19. The method of claim 18, wherein the detecting step includes the step of differentiating the over-power signal to obtain a differentiated signal having peaks, and wherein the comparing step is performed by comparing the peaks to the reference value, and wherein the generating step is performed by generating the control signal when the peaks exceed the reference value.

20. The method of claim 18, wherein the deenergizing step is performed by opening a switch electronically connected between a power source and the laser upon generation of the control signal.

Description:

BACKGROUND OF THE INVENTION

1. Field of the Invention

The present invention generally relates to electro-optical readers, such as laser scanners for reading indicia, such as bar code symbols and, more particularly, to laser power control arrangements for enhancing safety.

2. Description of the Related Art

Various electro-optical systems or readers have been developed for reading indicia such as bar code symbols appearing on a label or on a surface of an article. The bar code symbol itself is a coded pattern of graphic indicia comprised of a series of bars of various widths spaced apart from one another to bound spaces of various widths, the bars and spaces having different light reflecting characteristics. The readers function by electro-optically transforming the pattern of the graphic indicia into a time-varying electrical signal, which is digitized and decoded into data relating to the symbol being read.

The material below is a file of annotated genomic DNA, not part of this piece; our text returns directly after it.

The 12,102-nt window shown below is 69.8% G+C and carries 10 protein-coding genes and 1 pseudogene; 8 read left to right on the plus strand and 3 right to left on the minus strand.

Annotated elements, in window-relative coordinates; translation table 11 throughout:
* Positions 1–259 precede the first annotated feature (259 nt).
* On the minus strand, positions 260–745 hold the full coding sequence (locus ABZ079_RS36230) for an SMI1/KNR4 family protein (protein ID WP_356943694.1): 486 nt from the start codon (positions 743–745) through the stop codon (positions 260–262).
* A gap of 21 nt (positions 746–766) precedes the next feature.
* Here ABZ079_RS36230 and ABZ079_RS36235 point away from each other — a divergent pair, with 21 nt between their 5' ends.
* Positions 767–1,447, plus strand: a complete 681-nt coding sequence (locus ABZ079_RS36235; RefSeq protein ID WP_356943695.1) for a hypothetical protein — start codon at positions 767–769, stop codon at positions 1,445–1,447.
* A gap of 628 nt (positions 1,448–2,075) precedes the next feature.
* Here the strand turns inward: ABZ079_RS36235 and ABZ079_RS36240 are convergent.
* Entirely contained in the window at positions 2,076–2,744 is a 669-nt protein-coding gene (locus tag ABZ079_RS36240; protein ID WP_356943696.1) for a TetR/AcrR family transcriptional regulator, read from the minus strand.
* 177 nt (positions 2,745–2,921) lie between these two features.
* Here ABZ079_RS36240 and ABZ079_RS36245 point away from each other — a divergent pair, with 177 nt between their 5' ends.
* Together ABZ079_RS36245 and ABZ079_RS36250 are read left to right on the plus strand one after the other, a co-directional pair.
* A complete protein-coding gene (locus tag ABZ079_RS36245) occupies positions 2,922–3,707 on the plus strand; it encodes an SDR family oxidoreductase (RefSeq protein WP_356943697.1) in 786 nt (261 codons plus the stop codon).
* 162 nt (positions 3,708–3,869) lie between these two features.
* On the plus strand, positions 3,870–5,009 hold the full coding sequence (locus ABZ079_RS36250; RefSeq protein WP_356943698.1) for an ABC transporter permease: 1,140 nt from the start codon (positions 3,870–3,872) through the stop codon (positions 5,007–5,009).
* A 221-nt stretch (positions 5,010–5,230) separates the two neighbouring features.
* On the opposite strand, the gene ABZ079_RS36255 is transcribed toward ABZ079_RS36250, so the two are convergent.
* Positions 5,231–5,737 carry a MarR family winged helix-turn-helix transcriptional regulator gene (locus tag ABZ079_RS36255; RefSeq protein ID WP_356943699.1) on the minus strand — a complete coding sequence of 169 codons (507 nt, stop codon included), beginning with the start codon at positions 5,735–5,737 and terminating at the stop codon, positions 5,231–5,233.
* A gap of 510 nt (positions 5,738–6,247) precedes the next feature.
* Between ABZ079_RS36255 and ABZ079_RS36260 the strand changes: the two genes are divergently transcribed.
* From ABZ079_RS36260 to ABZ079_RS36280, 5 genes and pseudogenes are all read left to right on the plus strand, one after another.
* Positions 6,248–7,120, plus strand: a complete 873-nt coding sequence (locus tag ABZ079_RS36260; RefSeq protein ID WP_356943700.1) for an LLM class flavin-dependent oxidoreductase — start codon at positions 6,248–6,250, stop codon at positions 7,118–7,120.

Typically, a laser beam from a laser is directed along a light path toward a target that includes the bar code symbol on a target surface. A moving-beam scanner operates by repetitively sweeping the laser beam in a scan line or a series of scan lines across the symbol by means of motion of a scanning component, such as the laser itself or a scan mirror disposed in the path of the laser beam. Optics focus the laser beam into a beam spot on the target surface, and the motion of the scanning component sweeps the beam spot across the symbol to trace a scan line across the symbol. Motion of the scanning component is typically effected by an electrical drive motor.

The readers also include a sensor or photodetector which detects light along the scan line that is reflected or scattered from the symbol. The photodetector or sensor is positioned such that it has a field of view which ensures the capture of the reflected or scattered light, and converts the latter into an electrical analog signal.

In retroreflective light collection, a single optical component, e.g., a reciprocally oscillatory mirror, such as described in U.S. Pat. No. 4,816,661 or U.S. Pat. No. 4,409,470, both herein incorporated by reference, sweeps the beam across the target surface and directs the collected light to the sensor. In non-retroreflective light collection, the reflected laser light is not collected by the same optical component used for scanning. Instead, the sensor is independent of the scanning beam and has a large field of view. The reflected laser light may trace across the sensor.